In a recent National Public Radio interview, columnist Maureen Dowd was asked about her writing habits. She mentioned she adheres to a very rigid schedule, writing at the same time, for the same number of hours every day. When the interviewer asked whether she felt inspired to write each time she sat at her computer, Dowd remarked, “My inspiration usually comes only after I start writing. It’s almost never there before.”
I can identify with her comment. Fortunately, as a writer, I have to meet a deadline for these weekly commentaries. Most of the time I write because I have to write. I’m not driven by some irresistible impulse to create words and sentences. If I don’t begin, the inspiration doesn’t begin.
That’s one of the reasons I appreciate both Sirach and Jesus’ comments on humility today, Neither is talking about anything very “religious” when they mention humility in the first part of both readings. Some commentators even classify these as “Emily Post” sections of Scripture. Yet when the two writers encourage people to be humble, they’re simply asking them to be honest; to acknowledge who they actually are, what turns them on, or makes them tick.
Though, as the author of Hebrews reminds us, we’re destined for more glory, and a greater presence of God than even Moses and the Israelites experienced at Mt. Sinai, most of the time we don’t have the passion which would drive us to accomplish the things necessary to achieve such glory. We’d do a lot more of Sirach’s almsgiving and Jesus’ care of the poor if we just “felt” like it.
There’s an important interchange in the movie Lawrence of Arabia. An American reporter, discovering that Turkish soldiers frequently kill Bedouin captives, asks Prince Feisal what Lawrence does with Turkish prisoners of war. Feisal responds, “For Lawrence, mercy is a passion; for me, it’s good manners. Into which our hands would you rather fall?”
Feisal’s remark becomes significant further into the movie when Lawrence, overwhelmed with rage, orders his men to slaughter a column of surrendering Turkish troops. To say the least, those who operate solely out of passion are very unpredictable.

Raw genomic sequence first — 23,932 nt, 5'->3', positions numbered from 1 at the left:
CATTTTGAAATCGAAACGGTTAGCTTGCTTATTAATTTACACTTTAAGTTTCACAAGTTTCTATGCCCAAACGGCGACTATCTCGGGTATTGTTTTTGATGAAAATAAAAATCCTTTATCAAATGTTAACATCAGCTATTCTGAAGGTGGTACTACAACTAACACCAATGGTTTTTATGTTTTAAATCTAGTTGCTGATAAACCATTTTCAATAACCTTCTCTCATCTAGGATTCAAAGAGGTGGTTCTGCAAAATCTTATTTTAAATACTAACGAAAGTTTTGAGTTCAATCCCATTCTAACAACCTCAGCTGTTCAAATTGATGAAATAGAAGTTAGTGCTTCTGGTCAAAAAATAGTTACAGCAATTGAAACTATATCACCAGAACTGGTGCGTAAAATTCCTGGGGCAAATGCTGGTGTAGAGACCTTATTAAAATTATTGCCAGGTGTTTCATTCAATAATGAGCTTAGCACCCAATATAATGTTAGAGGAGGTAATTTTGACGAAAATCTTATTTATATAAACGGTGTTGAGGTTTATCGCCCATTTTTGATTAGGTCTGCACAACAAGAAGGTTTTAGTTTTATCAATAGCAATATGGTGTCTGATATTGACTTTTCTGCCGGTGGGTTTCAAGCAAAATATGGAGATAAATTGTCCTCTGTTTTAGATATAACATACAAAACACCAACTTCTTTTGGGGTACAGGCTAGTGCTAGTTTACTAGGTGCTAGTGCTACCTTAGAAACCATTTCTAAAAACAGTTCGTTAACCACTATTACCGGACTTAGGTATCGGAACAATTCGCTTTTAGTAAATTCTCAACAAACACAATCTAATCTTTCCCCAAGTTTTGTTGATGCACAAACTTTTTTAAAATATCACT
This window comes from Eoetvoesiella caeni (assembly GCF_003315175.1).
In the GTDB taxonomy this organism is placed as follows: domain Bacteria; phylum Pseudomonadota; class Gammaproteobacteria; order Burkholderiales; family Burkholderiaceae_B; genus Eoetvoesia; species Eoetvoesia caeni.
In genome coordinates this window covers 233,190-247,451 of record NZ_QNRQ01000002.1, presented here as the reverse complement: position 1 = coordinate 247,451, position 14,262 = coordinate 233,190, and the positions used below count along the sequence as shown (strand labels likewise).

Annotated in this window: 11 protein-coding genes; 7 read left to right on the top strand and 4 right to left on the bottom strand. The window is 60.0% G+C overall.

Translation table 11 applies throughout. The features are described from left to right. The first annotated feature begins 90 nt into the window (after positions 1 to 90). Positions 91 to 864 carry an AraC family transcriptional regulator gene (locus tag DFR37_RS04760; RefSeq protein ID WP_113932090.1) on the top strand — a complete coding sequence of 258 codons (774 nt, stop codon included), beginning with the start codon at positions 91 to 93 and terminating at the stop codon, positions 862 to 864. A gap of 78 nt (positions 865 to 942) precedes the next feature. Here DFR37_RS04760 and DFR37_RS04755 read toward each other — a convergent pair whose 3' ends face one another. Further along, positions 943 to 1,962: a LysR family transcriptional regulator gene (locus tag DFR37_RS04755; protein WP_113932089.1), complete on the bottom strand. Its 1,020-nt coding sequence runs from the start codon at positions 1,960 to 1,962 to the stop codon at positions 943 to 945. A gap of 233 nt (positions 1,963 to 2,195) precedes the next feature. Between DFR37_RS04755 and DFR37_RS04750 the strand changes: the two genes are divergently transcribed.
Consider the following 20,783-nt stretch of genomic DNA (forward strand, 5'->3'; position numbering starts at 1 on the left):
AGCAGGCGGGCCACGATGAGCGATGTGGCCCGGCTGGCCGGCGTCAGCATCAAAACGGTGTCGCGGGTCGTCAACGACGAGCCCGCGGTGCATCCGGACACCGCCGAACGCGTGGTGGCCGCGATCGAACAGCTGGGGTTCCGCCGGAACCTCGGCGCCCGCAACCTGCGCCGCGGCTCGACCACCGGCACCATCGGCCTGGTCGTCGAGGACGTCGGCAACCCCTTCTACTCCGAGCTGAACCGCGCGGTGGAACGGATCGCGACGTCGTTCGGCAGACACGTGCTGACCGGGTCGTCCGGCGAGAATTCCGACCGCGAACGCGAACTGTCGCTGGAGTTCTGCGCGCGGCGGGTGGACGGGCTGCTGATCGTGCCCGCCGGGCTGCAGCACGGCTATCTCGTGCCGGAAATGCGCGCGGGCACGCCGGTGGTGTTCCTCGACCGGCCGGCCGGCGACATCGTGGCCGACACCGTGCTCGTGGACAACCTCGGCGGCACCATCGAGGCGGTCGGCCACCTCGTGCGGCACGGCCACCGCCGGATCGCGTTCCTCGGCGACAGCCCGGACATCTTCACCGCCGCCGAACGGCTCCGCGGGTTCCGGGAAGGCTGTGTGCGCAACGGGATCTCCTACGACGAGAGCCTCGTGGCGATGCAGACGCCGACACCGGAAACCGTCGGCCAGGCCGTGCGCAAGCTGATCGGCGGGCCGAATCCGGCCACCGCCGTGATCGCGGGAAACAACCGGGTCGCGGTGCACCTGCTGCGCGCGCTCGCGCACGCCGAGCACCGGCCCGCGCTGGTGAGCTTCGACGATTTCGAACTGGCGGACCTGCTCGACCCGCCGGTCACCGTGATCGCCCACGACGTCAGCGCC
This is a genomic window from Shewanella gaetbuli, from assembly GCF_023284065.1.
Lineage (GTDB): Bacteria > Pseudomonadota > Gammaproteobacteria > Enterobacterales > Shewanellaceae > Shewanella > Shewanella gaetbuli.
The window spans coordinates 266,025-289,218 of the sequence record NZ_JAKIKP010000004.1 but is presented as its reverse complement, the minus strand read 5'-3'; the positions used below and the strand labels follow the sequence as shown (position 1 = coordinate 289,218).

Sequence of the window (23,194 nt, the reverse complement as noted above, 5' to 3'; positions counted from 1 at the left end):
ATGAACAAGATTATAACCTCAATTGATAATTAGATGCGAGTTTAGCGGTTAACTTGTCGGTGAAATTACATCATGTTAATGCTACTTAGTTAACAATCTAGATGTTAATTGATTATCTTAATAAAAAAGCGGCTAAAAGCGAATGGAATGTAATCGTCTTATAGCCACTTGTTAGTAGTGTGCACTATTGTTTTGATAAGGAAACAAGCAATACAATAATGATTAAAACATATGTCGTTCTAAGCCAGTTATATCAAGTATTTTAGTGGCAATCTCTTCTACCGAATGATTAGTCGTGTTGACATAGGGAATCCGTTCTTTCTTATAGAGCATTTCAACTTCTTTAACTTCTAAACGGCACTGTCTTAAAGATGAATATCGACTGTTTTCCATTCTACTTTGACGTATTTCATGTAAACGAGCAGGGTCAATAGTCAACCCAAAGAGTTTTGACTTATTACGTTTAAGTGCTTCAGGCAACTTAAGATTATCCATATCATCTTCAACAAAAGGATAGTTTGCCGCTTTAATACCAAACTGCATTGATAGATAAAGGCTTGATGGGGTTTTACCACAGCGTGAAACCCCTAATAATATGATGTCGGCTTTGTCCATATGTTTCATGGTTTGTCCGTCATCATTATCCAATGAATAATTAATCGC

In the context of Sirach and Luke’s readings, to be humble implies we admit that we’re not naturally inclined to do what God asks us to do. Even if we do have an overwhelming passion on one or two occasions to actually carry out God’s will, it never lasts very long, and we can’t count on it coming back tomorrow.
Just as Maureen Dowd reflected on her creative inspiration only kicking in after she actually starts to write, so our passion to imitate Jesus usually kicks in only after we dispassionately start to imitate him.
I’ve often encouraged people not only to examine their consciences before they go to sleep at night, but also to do so before they get out of bed in the morning. Just as a night time examen leads us to look back on the day, a morning examen can force us to look forward to the day; to think about the people we’re expecting to encounter or the situations we’re going to be part of. Can we come up with at least one way to be another Christ to those people or in those situations, even if we don’t particularly feel like doing so?
In some sense, we can be as cold and calculating about putting the faith of Jesus into our lives as we can about the good manners we’ve learned and are expected to show. On some memorable occasions, it might just happen that when we go to bed, we’ll be amazed at the amount of passion we showed during the day, not in our good manners, but in our faith-driven acts of love.